Andy’s Burgers, Shakes & Fries is about to cross state lines.
The Goldsboro, North Carolina-based casual dining company has 98 locations throughout its home state — 48 corporately owned and 50 franchised, and founder and president Kenney Moore says it’s time to grow even more.
Moore established Andy’s Burgers in 1991, just after he was fired from his position as a district manager of a restaurant chain. Aged 28, with an 18-month-old baby (the eponymous Andy), and just $500 in his pocket, he set up the business then abruptly turned it around after his first year in business.
At the end of that year, Moore was more than $30,000 behind in paying his food bills. Not willing to let this deter him, he decided to change his management style and focus on tomorrow instead of today.
Now Andy’s Burgers, Shakes & Fries is on track to see sales of around $50 million this year but Moore is anything but complacent. He talks to RMGT about how he turned his company around and why his management style has worked.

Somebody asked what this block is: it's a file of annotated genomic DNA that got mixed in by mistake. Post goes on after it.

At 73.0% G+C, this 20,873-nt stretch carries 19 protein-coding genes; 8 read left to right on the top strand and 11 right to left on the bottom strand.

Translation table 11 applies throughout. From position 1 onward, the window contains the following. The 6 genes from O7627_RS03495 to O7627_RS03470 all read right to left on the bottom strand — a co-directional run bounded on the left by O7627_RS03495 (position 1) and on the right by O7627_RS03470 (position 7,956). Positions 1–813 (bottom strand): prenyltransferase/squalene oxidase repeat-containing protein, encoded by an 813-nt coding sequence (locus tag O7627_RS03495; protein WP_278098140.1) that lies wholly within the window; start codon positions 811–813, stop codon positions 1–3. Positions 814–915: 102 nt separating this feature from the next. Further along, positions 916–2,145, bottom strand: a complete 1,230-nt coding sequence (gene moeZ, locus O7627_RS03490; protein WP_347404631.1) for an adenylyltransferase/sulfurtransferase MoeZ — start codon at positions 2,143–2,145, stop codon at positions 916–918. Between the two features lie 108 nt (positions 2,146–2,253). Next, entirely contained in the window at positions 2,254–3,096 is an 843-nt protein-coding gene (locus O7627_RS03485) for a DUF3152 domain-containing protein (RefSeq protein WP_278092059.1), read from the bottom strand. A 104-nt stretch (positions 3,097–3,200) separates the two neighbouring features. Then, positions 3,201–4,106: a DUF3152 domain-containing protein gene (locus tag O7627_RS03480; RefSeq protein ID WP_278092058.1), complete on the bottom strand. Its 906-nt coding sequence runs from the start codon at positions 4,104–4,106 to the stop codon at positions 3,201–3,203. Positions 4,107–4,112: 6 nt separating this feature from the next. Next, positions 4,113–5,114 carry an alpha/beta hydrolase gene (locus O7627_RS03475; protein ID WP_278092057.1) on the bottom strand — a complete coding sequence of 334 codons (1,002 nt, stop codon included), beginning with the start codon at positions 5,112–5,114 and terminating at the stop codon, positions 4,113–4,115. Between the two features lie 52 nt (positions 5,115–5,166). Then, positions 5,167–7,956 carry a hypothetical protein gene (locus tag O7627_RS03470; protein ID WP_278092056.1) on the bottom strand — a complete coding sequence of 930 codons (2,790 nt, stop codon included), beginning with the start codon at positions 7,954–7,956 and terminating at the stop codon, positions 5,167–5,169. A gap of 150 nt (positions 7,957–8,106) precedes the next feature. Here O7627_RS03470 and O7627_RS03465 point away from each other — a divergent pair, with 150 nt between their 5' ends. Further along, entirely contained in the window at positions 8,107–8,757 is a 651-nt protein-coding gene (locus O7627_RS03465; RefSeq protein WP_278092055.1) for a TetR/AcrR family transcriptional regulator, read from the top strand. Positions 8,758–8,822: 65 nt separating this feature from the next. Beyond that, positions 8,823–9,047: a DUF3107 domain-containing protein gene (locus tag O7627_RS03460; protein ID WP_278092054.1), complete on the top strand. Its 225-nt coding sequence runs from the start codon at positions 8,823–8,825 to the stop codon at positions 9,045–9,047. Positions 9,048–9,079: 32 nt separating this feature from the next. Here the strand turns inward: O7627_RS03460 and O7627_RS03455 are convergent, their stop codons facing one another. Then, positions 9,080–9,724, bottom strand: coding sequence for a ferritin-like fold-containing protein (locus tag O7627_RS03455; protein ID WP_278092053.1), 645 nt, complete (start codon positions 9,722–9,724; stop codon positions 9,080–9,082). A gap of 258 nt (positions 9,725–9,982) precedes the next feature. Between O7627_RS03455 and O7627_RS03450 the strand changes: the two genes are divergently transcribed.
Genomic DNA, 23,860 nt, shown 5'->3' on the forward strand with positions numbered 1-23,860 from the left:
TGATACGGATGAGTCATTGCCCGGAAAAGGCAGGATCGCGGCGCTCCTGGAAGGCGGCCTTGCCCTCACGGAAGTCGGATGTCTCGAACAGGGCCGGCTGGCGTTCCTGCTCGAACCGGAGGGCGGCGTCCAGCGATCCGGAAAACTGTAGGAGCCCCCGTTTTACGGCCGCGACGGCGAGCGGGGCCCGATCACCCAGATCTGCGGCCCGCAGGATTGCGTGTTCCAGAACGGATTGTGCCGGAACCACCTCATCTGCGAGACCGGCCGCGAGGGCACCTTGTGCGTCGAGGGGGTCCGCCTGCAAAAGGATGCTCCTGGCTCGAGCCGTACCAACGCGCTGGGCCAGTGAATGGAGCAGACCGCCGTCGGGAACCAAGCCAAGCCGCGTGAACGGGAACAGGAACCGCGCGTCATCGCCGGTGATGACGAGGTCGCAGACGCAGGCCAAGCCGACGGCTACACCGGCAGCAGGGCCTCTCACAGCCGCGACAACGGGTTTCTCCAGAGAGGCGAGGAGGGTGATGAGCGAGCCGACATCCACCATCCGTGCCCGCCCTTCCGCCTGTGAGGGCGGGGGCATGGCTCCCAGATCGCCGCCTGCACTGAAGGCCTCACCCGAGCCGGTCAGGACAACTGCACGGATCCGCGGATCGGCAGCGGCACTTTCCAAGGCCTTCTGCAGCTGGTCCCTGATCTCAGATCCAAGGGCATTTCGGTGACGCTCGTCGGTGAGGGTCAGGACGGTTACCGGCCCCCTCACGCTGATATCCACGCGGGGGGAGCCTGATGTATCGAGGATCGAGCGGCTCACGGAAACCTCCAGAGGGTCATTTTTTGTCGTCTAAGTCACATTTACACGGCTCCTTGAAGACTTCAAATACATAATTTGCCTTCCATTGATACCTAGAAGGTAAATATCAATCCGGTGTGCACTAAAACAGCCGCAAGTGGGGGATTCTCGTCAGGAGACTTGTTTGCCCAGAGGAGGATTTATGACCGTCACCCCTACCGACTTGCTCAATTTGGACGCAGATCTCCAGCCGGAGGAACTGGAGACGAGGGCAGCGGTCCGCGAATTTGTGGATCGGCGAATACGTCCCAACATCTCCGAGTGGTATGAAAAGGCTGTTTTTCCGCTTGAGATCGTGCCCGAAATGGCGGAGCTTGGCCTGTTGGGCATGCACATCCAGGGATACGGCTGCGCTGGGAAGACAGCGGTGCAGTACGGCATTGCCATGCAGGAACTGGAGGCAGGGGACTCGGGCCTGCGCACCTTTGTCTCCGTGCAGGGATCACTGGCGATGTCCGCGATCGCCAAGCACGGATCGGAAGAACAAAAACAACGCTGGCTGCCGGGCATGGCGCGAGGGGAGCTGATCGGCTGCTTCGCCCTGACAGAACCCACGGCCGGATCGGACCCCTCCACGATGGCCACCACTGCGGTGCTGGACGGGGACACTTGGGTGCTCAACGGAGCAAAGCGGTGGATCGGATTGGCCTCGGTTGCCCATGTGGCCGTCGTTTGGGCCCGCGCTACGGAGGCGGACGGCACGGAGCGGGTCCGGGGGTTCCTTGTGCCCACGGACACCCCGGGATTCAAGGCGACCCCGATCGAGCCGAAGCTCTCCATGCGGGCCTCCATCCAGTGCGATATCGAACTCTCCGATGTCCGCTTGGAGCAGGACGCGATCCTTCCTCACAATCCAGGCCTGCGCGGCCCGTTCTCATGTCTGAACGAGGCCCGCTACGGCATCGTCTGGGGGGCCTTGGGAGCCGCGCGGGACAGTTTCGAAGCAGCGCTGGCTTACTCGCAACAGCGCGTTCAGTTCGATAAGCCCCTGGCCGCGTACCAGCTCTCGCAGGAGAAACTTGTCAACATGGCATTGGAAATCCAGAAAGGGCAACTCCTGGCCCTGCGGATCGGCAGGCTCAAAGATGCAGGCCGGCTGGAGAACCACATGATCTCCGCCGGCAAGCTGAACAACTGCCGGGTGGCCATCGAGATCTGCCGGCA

How did you save your company from failure through your unique management style?
One night I was driving home and I realized I was just worried about me and I realized I needed to make this about other people. I decided to try and make other people successful first – I was going to meet their needs before mine. In another six months we were in the black.
I had four restaurants off the bat and I turned three of them into franchises. I allowed my managers to open their own franchises and now we have over 30 former workers – including servers — who have their own stores.
The right person works better with responsibility. I can’t force anyone to be successful. If it’s the right person they will share the values of what we stand for – of putting people first and working by example.
These are people who believe in the same values as me. They’re still here and the others are gone. The servant leader mentality that we have has served us well.
Franchising was costly but I knew it was an investment in the future. In some cases I sold restaurants to franchisors for less than I’d paid for them but these people will be paying me a royalty fee for as long as they are in business. I’ve always been a guy who looks at the outcome, not the income. It’s income forever vs. a little extra today.